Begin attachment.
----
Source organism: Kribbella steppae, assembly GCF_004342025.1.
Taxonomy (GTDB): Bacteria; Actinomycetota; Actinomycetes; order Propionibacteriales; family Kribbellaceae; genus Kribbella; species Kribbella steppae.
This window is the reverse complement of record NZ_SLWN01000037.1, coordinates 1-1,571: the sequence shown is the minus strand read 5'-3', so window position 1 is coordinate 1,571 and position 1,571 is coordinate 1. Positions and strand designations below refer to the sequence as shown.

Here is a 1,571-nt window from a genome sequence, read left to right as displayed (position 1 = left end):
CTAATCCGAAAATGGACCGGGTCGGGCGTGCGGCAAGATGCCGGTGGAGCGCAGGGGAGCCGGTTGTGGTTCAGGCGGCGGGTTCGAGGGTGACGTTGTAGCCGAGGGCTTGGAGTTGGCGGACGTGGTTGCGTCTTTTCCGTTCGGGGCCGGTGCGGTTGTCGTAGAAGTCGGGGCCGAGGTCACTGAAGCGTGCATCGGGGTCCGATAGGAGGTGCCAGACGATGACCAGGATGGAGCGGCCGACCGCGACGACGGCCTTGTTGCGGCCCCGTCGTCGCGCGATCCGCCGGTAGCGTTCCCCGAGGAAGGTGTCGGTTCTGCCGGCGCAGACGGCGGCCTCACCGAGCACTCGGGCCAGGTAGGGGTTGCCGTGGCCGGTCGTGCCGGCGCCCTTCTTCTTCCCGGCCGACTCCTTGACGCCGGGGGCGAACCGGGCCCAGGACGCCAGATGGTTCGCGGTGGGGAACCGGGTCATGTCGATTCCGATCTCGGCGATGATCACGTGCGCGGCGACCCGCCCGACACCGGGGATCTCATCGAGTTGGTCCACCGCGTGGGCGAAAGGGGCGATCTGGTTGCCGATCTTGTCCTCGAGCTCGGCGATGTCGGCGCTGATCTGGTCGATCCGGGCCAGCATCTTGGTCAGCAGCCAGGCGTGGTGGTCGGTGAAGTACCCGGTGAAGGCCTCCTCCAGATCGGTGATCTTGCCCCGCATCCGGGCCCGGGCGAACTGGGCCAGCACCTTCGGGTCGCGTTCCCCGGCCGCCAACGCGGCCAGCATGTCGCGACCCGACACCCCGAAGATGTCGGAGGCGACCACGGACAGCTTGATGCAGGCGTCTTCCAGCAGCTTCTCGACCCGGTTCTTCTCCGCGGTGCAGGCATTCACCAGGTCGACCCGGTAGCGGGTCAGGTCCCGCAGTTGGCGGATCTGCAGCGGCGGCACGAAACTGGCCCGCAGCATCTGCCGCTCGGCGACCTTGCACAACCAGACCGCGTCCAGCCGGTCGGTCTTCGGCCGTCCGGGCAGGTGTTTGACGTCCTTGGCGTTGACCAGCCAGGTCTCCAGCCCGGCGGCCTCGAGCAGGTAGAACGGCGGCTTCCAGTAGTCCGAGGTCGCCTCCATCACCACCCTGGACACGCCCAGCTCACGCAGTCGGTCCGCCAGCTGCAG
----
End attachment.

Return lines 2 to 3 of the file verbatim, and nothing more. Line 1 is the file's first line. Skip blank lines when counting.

Taxonomy (GTDB): Bacteria; Actinomycetota; Actinomycetes; order Propionibacteriales; family Kribbellaceae; genus Kribbella; species Kribbella steppae.
This window is the reverse complement of record NZ_SLWN01000037.1, coordinates 1-1,571: the sequence shown is the minus strand read 5'-3', so window position 1 is coordinate 1,571 and position 1,571 is coordinate 1. Positions and strand designations below refer to the sequence as shown.